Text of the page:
In last week’s post Emergency-Proof Your Emergency Fund, I said I decided to apply for an unsecured personal line of credit from Wells Fargo, where I also have a checking account.
I submitted the application online. The questions were as expected: name, address, Social Security Number, employment information, income, size of the credit line requested, and the purpose of borrowing. They said a decision typically takes two business hours. I waited all day but I didn’t hear anything. I finally called and they said my application was declined! If you can believe it, they asked me if I would like to be referred to Wells Fargo Financial, their subprime unit. Me? Subprime? No, thank you.
The underwriter said the reason for the decline was that the size of the credit line I asked for was too high for my income. Fine, tell me what you can give me. No, they just flat out declined me. It’s been widely reported that credit card companies are cutting people’s credit limits. They have spared me so far. Ah, the credit crunch finally hit me.
Because having a line of credit linked to a checking account is part of my carefully designed strategy for emergency-proofing my emergency fund, I swallowed my ego and pride and had a phone rep appeal my case with the underwriter. After a few rounds of phone calls, I finally got it approved with the lowest credit line they can give to anybody for that product. It’s an acceptable starting point. I can have them raise the credit limit later after the credit crunch passes.
The phone rep told me the underwriter couldn’t give me a higher credit line because I already have plenty of credit available to me from my three credit cards. The underwriter said if I were to max out on all my credit cards, the required payments would be too high for my income. That actually makes sense, although the credit limits on my three cards are quite modest compared to what others said they had. Perhaps that’s the reason none of the credit card companies cut the credit limit on my cards. I see fellow blogger Sun has over $200,000 combined credit limits from 9 credit cards. When I asked How Long Can You Live On Your Credit Cards? last January, a reader said he or she could live six years just on credit cards. I can live only six months on my credit cards. Those credit card companies are much more trusting than my Wells Fargo underwriter. Maybe the conservative nature of Wells Fargo is a reason why Wells Fargo is a relatively strong bank.
Everybody says you should have your credit limits as high as possible to keep your utilization ratio low and your credit score high. This experience shows that having high credit limits can prevent you from getting new credit elsewhere. Because I just refinanced my mortgage, I saw my credit scores (790). I know they declined me initially not because of my credit scores. It’s an issue of maximum potential debt to income ratio.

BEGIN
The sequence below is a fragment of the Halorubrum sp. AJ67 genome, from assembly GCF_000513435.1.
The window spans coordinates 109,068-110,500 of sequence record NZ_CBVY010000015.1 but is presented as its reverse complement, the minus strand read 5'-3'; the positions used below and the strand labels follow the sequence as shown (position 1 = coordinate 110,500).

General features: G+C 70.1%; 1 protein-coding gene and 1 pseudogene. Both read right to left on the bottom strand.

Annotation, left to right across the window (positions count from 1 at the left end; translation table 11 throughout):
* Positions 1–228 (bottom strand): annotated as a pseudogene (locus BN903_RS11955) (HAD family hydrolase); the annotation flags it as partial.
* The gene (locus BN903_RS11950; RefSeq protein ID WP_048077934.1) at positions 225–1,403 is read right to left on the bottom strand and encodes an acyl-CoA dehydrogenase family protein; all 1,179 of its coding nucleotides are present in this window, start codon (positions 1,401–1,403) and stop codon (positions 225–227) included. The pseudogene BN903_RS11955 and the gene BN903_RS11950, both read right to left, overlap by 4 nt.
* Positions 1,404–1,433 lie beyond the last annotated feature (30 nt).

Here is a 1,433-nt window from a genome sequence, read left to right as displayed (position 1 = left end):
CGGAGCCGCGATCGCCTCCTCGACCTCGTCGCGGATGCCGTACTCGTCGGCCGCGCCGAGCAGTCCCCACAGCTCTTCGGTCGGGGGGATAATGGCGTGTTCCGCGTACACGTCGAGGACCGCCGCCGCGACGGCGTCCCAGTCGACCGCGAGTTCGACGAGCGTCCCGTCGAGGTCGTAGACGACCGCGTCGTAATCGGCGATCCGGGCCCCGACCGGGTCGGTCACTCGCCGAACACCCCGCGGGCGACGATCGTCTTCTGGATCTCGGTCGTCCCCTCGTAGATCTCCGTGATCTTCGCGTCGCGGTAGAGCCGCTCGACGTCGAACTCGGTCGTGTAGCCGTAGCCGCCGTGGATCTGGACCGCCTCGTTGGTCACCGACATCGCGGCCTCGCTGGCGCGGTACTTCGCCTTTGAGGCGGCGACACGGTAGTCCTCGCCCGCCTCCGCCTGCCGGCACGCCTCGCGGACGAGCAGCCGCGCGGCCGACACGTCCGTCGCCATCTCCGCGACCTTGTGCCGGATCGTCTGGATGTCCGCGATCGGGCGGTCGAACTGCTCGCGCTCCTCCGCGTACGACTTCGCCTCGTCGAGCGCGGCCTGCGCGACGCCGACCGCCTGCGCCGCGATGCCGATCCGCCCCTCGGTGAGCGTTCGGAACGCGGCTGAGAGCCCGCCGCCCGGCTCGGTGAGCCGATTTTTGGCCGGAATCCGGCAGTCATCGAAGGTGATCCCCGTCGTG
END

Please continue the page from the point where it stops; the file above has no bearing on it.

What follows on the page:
For my low credit line, I also had to fax in a bunch of documents: W-2, paystubs, and utility bill. I never had to do it before for any credit card application. It’s a small inconvenience for me to gather the documents and fax them, but I think all credit applications should be done this way. Applying for credit is a serious business. We shouldn’t make it too easy. I do wonder why a personal line of credit is so much more difficult to get than a credit card. A personal line of credit is treated as a real loan and looked at by a real person. Credit card applications are typically decided by automated systems with instant approval. Professor Adam Levitin of Georgetown University wrote in his blog post Credit Card Defaults–Piggybacked Underwriting:
"There is virtually no income verification in the [credit] card industry–all loans are stated income loans (a/k/a liar loans), and we know how well that worked for mortgages (and there’s more temptation to lie about a card as a default won’t cost you the house)."
I don’t know why they do full doc loans for a personal line of credit while they do stated income loans for credit cards. I’m guessing it’s because with a credit card they can price for risk and adjust rates more easily down the road. If any banker reads this, please chime in.
After all these run-ins with the bank, I’m thinking what it takes to establish a relationship with a personal banker at a branch. Instead of calling different departments at different 800 numbers, getting a different phone rep every time I call, and repeating what I said each time, I could let the banker at the branch make the calls for me. I heard that’s how banking was done in the old days. A local banker knew you and served you. Now everybody self-serves online or calls the call center a thousand miles away or across the globe. I know Wells Fargo is known in the industry for relationship banking. Getting help from a banker for a single point of contact will probably make things easier for me. I will inquire when I go into a branch next time.
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